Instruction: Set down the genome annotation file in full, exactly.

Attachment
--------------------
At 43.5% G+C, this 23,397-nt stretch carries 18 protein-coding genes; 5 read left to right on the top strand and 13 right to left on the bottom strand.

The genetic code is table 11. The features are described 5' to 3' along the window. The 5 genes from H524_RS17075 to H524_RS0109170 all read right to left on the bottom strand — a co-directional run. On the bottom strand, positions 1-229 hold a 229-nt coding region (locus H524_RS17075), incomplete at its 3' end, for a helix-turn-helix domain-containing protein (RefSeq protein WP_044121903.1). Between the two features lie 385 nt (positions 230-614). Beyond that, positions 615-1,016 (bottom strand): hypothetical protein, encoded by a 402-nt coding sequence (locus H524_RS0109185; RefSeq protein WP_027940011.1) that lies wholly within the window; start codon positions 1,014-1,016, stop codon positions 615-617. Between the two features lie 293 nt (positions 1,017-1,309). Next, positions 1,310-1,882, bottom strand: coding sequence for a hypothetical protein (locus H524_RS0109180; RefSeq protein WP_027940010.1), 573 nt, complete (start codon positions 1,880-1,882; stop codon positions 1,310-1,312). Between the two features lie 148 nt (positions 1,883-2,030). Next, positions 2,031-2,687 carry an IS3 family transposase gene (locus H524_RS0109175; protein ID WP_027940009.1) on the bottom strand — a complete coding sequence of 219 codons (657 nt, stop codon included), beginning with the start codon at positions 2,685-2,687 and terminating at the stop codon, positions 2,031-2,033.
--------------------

At 43.5% G+C, this 23,397-nt stretch carries 18 protein-coding genes; 5 read left to right on the top strand and 13 right to left on the bottom strand.

The genetic code is table 11. The features are described 5' to 3' along the window. The 5 genes from H524_RS17075 to H524_RS0109170 all read right to left on the bottom strand — a co-directional run. On the bottom strand, positions 1-229 hold a 229-nt coding region (locus H524_RS17075), incomplete at its 3' end, for a helix-turn-helix domain-containing protein (RefSeq protein WP_044121903.1). Between the two features lie 385 nt (positions 230-614). Beyond that, positions 615-1,016 (bottom strand): hypothetical protein, encoded by a 402-nt coding sequence (locus H524_RS0109185; RefSeq protein WP_027940011.1) that lies wholly within the window; start codon positions 1,014-1,016, stop codon positions 615-617. Between the two features lie 293 nt (positions 1,017-1,309). Next, positions 1,310-1,882, bottom strand: coding sequence for a hypothetical protein (locus H524_RS0109180; RefSeq protein WP_027940010.1), 573 nt, complete (start codon positions 1,880-1,882; stop codon positions 1,310-1,312). Between the two features lie 148 nt (positions 1,883-2,030). Next, positions 2,031-2,687 carry an IS3 family transposase gene (locus H524_RS0109175; protein ID WP_027940009.1) on the bottom strand — a complete coding sequence of 219 codons (657 nt, stop codon included), beginning with the start codon at positions 2,685-2,687 and terminating at the stop codon, positions 2,031-2,033.